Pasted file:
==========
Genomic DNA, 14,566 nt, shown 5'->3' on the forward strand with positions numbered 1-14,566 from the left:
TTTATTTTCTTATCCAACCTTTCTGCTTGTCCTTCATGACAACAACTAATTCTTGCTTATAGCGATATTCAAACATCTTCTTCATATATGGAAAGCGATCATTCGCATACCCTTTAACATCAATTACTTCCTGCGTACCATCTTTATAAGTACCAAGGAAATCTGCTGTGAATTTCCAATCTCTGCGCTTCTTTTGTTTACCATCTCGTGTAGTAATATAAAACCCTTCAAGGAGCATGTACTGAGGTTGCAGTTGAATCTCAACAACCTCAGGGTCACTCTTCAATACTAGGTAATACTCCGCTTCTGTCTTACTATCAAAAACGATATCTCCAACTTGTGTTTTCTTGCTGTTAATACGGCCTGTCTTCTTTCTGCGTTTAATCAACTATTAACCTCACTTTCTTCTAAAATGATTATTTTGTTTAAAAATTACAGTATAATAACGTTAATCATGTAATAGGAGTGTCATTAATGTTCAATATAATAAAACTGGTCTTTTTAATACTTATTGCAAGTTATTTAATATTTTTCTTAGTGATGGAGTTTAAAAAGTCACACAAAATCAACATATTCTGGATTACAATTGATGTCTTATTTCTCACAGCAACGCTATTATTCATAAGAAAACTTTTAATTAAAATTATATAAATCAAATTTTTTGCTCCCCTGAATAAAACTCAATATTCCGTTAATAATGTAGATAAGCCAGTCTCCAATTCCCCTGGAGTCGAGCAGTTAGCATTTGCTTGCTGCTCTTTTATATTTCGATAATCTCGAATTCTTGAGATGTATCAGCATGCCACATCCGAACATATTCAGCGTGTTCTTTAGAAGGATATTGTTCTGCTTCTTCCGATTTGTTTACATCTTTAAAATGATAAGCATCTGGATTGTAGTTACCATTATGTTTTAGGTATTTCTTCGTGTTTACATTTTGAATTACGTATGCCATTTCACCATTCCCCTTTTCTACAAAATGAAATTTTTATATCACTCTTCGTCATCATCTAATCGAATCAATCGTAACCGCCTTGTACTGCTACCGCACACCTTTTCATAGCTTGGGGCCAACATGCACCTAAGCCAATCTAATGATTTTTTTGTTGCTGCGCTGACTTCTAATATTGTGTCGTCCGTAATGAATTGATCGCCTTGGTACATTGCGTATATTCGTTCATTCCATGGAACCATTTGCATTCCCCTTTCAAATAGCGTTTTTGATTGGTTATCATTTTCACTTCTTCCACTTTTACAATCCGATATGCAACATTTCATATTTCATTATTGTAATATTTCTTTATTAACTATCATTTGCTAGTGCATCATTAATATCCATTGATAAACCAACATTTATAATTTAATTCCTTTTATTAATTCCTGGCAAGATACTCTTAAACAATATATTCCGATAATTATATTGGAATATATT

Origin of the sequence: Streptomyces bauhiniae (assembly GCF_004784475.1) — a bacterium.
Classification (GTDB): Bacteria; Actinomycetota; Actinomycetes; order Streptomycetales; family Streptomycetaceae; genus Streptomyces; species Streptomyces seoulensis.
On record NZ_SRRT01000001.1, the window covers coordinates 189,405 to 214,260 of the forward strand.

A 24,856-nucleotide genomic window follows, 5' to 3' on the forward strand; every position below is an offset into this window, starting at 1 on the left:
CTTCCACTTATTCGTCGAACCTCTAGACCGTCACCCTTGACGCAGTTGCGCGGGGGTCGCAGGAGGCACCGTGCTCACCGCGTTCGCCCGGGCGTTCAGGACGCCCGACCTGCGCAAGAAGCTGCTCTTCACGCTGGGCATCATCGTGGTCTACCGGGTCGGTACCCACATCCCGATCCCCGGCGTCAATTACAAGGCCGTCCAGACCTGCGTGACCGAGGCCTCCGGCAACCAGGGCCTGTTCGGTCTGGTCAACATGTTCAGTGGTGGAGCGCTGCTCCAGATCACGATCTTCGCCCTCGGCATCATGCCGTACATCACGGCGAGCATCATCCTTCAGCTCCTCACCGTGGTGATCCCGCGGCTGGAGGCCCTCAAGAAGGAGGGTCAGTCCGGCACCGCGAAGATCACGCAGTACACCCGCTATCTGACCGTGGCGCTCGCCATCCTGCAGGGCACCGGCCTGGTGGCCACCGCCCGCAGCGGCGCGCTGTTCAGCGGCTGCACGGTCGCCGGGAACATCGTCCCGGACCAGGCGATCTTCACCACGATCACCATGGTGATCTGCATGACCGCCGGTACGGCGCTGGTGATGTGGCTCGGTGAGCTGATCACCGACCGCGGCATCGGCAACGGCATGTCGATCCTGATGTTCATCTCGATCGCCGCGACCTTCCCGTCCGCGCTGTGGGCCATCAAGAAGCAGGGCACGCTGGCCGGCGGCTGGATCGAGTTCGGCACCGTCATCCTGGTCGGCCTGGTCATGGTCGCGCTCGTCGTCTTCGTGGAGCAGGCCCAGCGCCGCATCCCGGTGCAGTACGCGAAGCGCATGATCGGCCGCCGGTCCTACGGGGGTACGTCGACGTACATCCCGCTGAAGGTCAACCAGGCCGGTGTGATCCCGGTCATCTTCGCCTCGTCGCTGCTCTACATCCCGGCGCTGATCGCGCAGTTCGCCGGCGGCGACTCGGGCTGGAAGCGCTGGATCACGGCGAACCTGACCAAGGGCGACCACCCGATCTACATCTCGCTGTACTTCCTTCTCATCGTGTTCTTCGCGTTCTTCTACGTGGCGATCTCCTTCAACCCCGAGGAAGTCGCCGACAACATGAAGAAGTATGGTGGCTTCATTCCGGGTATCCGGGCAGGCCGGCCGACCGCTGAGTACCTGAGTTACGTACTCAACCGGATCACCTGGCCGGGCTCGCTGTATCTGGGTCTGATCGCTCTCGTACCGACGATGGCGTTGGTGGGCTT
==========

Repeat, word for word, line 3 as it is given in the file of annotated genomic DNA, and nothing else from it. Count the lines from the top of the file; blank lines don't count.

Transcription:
Origin of the sequence: Streptomyces bauhiniae (assembly GCF_004784475.1) — a bacterium.